the MPLS control plane, the LSPs that are used as links could be
        established by either (a) means outside of the MPLS control
        plane (e.g., by configuration), or (b) by means of the MPLS
        control plane itself.

        The following contains the list of required enhancements to the
        MPLS TE control component (ISIS/OSPF and RSVP) in order to
        support the ability to aggregate LSPs in MPL(ambda)S:





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      - an IGP should carry information about whether a particular
        link is termination capable (TC) or not (TI). OSPF should be
        able to take this information into account when computing
        paths for optical trails.

      - the LSP setup procedures should include support for an LSR at
        the edge of TI-LSR domain to aggregate multiple LSPs coming
        from outside of the TI-LSR domain into an LSP that is
        an optical trail.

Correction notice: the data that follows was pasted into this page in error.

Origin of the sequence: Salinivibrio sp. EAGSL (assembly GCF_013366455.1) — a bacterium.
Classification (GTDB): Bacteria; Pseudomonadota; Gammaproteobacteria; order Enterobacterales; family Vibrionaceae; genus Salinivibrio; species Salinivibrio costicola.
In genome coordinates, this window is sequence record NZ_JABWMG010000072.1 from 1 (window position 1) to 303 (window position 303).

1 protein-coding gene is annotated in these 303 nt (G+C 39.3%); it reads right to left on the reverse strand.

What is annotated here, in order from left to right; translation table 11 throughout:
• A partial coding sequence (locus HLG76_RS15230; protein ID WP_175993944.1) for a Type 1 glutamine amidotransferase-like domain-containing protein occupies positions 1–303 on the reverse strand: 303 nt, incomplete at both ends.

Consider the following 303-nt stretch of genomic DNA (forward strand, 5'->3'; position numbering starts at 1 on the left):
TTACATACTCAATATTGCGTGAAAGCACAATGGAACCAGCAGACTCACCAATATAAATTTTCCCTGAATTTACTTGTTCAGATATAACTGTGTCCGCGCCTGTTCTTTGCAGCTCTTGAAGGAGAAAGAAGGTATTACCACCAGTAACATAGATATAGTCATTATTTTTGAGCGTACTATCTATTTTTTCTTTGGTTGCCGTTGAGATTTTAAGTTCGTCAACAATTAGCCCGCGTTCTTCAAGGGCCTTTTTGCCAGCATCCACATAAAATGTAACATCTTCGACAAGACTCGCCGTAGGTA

- an LSR should be able to advertise into an IGP a link that
        is formed out of an LSP originated by the LSR, and SPF/OSPF
        procedures should be able to use such a link for path
        computation.

      - one instance of MPLS should be able to present LSPs
        created/maintained by that instance as links to another
        instance of MPLS. The two instances may reside either
        on the same, or on different devices.


     Note that the ability to aggregate LSPs by nesting may be useful
     outside of the OXC environment as well. The enhancements specified
     above in support of aggregate LSPs have to implemented in such a
     way as to allow non-OXC environments.

     The specifications of the enhancements to the MPLS TE control
     component in support of MPL(ambda)S will be covered in a
     supplimentary document to follow.





5. Security Considerations

   Security considerations are for future study.


6. References

   [1] D. Awduche, Y. Rekhter, J. Drake, R. Coltun, "Multi-Protocol